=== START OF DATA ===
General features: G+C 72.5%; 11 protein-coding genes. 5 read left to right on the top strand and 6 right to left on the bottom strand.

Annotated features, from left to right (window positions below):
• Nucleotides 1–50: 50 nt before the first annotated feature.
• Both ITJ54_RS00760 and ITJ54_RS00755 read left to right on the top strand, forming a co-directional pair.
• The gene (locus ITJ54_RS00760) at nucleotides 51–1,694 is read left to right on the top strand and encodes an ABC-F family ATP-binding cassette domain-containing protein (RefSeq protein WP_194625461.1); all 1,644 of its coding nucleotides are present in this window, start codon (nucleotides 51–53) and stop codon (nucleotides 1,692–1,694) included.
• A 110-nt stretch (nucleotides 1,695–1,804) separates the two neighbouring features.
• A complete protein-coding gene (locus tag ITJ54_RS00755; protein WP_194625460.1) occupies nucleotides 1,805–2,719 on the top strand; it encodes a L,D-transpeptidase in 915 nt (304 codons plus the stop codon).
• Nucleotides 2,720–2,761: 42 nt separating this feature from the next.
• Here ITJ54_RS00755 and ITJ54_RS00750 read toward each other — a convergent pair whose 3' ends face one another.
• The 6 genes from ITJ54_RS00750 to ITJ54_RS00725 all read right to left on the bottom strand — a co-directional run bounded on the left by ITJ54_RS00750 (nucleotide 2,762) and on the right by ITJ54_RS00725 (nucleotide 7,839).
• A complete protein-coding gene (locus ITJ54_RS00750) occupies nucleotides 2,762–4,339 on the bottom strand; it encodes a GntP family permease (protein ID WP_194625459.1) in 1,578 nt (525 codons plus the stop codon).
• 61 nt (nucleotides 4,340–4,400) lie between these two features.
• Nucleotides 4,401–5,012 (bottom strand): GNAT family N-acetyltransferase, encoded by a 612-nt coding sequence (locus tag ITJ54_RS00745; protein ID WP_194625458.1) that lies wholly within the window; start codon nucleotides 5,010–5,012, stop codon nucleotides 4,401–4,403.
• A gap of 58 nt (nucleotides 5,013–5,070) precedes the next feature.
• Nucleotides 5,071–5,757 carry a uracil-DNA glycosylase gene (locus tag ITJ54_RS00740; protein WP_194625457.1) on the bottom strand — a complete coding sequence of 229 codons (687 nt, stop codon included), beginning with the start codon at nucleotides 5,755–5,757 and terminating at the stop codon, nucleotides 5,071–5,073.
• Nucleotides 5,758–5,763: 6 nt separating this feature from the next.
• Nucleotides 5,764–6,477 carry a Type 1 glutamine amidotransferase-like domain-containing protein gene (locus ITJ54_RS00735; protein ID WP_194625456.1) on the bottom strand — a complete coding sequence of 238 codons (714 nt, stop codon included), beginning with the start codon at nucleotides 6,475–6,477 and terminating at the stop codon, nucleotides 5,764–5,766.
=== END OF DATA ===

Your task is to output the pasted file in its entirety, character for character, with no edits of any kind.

General features: G+C 72.5%; 11 protein-coding genes. 5 read left to right on the top strand and 6 right to left on the bottom strand.

Annotated features, from left to right (window positions below):
• Nucleotides 1–50: 50 nt before the first annotated feature.
• Both ITJ54_RS00760 and ITJ54_RS00755 read left to right on the top strand, forming a co-directional pair.
• The gene (locus ITJ54_RS00760) at nucleotides 51–1,694 is read left to right on the top strand and encodes an ABC-F family ATP-binding cassette domain-containing protein (RefSeq protein WP_194625461.1); all 1,644 of its coding nucleotides are present in this window, start codon (nucleotides 51–53) and stop codon (nucleotides 1,692–1,694) included.
• A 110-nt stretch (nucleotides 1,695–1,804) separates the two neighbouring features.
• A complete protein-coding gene (locus tag ITJ54_RS00755; protein WP_194625460.1) occupies nucleotides 1,805–2,719 on the top strand; it encodes a L,D-transpeptidase in 915 nt (304 codons plus the stop codon).
• Nucleotides 2,720–2,761: 42 nt separating this feature from the next.
• Here ITJ54_RS00755 and ITJ54_RS00750 read toward each other — a convergent pair whose 3' ends face one another.
• The 6 genes from ITJ54_RS00750 to ITJ54_RS00725 all read right to left on the bottom strand — a co-directional run bounded on the left by ITJ54_RS00750 (nucleotide 2,762) and on the right by ITJ54_RS00725 (nucleotide 7,839).
• A complete protein-coding gene (locus ITJ54_RS00750) occupies nucleotides 2,762–4,339 on the bottom strand; it encodes a GntP family permease (protein ID WP_194625459.1) in 1,578 nt (525 codons plus the stop codon).
• 61 nt (nucleotides 4,340–4,400) lie between these two features.
• Nucleotides 4,401–5,012 (bottom strand): GNAT family N-acetyltransferase, encoded by a 612-nt coding sequence (locus tag ITJ54_RS00745; protein ID WP_194625458.1) that lies wholly within the window; start codon nucleotides 5,010–5,012, stop codon nucleotides 4,401–4,403.
• A gap of 58 nt (nucleotides 5,013–5,070) precedes the next feature.
• Nucleotides 5,071–5,757 carry a uracil-DNA glycosylase gene (locus tag ITJ54_RS00740; protein WP_194625457.1) on the bottom strand — a complete coding sequence of 229 codons (687 nt, stop codon included), beginning with the start codon at nucleotides 5,755–5,757 and terminating at the stop codon, nucleotides 5,071–5,073.
• Nucleotides 5,758–5,763: 6 nt separating this feature from the next.
• Nucleotides 5,764–6,477 carry a Type 1 glutamine amidotransferase-like domain-containing protein gene (locus ITJ54_RS00735; protein ID WP_194625456.1) on the bottom strand — a complete coding sequence of 238 codons (714 nt, stop codon included), beginning with the start codon at nucleotides 6,475–6,477 and terminating at the stop codon, nucleotides 5,764–5,766.